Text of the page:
A MDAH Publication | Volume 45 No. 2 | February 2003
Civil Rights Movement
In The Mule Train: A Journey of Hope Remembered, photographer Roland Freeman documents the Marks, Mississippi, delegation to the 1968 Poor People’s Campaign in which 1,500 people traveled to Washington, D.C. The Marks delegation was distinctive in that it traveled to Washington by mule-drawn wagons rather than the usual bus, car, or train. From Rutledge Hill Press, $14.95.
In Radical Equations: Math Literacy and Civil Rights, by Robert P. Moses and Charles E. Cobb, Jr., "legendary civil rights organizer Moses tells a powerful and compelling story, paying tribute to a grassroots organizing tradition that is often ignored" (Julian Bond). From Beacon Press, $21.
In a Madhouse’s Din: Civil Rights Coverage by Mississippi’s Daily Press, 1948-1968, by Susan Weill, comprehensively examines civil rights coverage and white supremacist rhetoric during five key events. Nearly 5,000 issues of daily newspapers, more than 1,000 editorials, and 7,000 news articles are documented in this volume. From Greenwood Publishing Group, $67.95.
The Role of Ideas in the Civil Rights South, edited by Ted Ownby, gathers important essays from nine scholars—in diverse field of history, English, and religion. From the Chancellor Porter L. Fortune Symposium in Southern History series, University Press of Mississippi, $46.00 cloth, $18.00 paper.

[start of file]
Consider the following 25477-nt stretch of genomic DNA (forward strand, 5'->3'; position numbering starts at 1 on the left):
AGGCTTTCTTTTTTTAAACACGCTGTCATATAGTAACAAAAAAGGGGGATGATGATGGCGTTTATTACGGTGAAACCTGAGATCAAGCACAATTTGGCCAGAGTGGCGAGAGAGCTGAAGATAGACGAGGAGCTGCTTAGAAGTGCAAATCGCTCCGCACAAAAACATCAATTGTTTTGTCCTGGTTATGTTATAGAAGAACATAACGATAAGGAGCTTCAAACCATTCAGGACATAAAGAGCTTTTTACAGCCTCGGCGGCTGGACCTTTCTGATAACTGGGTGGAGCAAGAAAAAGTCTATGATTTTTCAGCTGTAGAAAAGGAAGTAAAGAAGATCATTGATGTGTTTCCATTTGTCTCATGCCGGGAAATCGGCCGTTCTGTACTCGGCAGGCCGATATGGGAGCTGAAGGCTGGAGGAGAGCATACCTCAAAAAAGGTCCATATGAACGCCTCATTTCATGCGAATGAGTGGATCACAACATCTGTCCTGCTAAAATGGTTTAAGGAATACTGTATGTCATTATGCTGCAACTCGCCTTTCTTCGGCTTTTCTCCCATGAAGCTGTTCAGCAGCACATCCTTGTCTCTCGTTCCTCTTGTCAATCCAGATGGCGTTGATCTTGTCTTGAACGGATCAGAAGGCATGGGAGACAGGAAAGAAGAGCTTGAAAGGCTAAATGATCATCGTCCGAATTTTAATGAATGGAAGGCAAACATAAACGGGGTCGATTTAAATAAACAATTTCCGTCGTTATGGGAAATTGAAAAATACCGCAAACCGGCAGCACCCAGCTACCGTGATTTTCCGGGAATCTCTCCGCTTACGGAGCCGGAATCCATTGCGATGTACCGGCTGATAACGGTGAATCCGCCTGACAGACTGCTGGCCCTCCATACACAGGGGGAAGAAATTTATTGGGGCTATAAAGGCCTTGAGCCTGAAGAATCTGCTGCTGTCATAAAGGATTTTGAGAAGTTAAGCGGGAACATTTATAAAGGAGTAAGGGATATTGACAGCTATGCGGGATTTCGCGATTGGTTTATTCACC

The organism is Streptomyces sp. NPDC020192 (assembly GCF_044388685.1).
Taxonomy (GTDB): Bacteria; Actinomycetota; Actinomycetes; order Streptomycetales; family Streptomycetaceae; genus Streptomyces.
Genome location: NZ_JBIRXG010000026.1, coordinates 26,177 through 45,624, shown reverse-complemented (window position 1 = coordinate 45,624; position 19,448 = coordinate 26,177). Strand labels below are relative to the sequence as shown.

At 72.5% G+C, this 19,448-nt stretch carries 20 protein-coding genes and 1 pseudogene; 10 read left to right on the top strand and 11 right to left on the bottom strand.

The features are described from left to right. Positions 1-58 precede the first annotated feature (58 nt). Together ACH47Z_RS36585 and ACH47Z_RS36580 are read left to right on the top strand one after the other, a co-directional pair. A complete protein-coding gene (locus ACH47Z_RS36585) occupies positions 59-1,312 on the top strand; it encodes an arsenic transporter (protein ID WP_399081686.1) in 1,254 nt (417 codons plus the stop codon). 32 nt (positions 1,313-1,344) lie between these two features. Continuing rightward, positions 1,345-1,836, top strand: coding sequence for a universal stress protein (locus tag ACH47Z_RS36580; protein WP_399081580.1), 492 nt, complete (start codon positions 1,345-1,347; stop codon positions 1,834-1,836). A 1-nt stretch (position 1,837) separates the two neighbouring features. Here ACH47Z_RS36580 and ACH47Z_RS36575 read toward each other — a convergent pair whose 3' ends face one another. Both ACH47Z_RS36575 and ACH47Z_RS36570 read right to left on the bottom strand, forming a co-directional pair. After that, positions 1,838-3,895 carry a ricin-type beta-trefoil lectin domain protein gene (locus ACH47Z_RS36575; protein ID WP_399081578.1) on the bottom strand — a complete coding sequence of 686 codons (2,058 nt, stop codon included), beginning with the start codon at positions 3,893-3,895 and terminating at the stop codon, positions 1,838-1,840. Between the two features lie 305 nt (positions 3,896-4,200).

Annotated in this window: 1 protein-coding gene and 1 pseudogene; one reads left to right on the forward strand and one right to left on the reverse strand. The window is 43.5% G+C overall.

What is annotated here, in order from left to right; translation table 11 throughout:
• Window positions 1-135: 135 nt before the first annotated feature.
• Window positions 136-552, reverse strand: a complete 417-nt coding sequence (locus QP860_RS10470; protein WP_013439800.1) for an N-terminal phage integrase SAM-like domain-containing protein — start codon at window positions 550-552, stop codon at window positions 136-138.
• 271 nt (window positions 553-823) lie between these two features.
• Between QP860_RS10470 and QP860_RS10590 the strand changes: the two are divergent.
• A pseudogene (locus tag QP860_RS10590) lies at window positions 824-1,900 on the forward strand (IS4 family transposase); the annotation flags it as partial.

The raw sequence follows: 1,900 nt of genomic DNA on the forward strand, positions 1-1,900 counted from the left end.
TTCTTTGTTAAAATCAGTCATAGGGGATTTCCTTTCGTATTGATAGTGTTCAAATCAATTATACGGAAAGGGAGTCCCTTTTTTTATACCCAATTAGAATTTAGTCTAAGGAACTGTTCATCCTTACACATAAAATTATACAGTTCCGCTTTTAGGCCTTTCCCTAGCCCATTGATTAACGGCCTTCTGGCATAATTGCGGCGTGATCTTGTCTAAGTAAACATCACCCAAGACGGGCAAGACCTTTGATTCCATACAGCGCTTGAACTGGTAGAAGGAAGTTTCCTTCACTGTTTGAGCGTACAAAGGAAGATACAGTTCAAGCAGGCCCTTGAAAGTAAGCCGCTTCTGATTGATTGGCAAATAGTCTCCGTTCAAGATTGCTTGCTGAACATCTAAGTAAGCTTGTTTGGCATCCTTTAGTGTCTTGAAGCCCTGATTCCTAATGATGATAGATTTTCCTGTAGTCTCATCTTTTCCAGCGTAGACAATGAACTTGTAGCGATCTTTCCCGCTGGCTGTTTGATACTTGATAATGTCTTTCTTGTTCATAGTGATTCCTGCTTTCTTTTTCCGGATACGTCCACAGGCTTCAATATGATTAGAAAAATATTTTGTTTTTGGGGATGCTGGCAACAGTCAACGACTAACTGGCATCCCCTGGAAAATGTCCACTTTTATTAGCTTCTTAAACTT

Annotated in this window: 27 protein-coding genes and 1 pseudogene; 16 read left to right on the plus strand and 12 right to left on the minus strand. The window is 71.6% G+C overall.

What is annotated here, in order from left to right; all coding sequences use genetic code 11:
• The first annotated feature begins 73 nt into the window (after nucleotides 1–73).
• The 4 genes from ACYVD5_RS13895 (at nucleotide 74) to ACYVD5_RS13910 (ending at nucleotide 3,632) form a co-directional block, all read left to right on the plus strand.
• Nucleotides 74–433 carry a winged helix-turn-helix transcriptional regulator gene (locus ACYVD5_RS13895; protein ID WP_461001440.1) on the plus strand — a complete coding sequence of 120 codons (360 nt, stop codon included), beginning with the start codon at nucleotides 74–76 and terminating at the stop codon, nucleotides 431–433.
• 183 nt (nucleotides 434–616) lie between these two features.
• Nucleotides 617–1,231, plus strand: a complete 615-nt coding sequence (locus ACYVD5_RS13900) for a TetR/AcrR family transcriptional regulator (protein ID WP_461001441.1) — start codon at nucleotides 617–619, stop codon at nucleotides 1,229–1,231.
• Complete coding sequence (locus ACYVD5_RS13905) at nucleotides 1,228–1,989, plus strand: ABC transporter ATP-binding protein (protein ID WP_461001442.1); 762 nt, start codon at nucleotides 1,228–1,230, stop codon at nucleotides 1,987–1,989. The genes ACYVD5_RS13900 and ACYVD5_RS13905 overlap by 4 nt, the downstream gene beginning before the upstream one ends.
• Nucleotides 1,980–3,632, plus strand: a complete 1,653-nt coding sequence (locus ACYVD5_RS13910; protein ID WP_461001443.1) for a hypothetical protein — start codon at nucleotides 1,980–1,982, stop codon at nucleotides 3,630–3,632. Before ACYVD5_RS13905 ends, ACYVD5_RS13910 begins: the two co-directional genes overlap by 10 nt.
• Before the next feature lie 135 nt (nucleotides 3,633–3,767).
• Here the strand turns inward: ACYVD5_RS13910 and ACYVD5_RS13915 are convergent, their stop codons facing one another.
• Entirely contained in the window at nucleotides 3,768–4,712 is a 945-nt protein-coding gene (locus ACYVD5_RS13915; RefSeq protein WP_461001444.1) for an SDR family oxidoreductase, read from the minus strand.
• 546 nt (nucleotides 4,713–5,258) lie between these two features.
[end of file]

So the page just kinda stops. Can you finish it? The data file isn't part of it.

Deep Souths: Delta, Piedmont, and Sea Island Society in the Age of Segregation, by J. William Harris, examines the southern regions from Reconstruction to World War II: the Georgia Sea Islands and Atlantic Coast, the eastern piedmont of Georgia, and the Mississippi-Yazoo Delta. Stories of regional change emerge through compelling stories of individuals. From Johns Hopkins University Press, $55.95 cloth, $22.00 paper.
The Lynching of Emmett Till: A Documentary Narrative, edited by Christopher Metress, retells Till’s story in a unique and daring way. Juxtaposing news accounts and investigative journalism with memoirs, poetry, and fiction. From University Press of Virginia, $59.50 cloth, $18.95 paper.
Bathed in Blood: Hunting and Mastery in the Old South, by Nicolas W. Proctor, examines the hunt as an integral part of southern antebellum culture but also an effective venue for the demonstration of white supremacy. From University Press of Virginia, $45.00 cloth, $16.50 paper.
Charles B. Dew, in Apostles of Disunion: Southern Secession Commissioners and the Causes of the Civil War, finds in an examination of the commissioners’ rhetoric a stark white supremacist ideology. From University Press of Virginia, $22.95 cloth.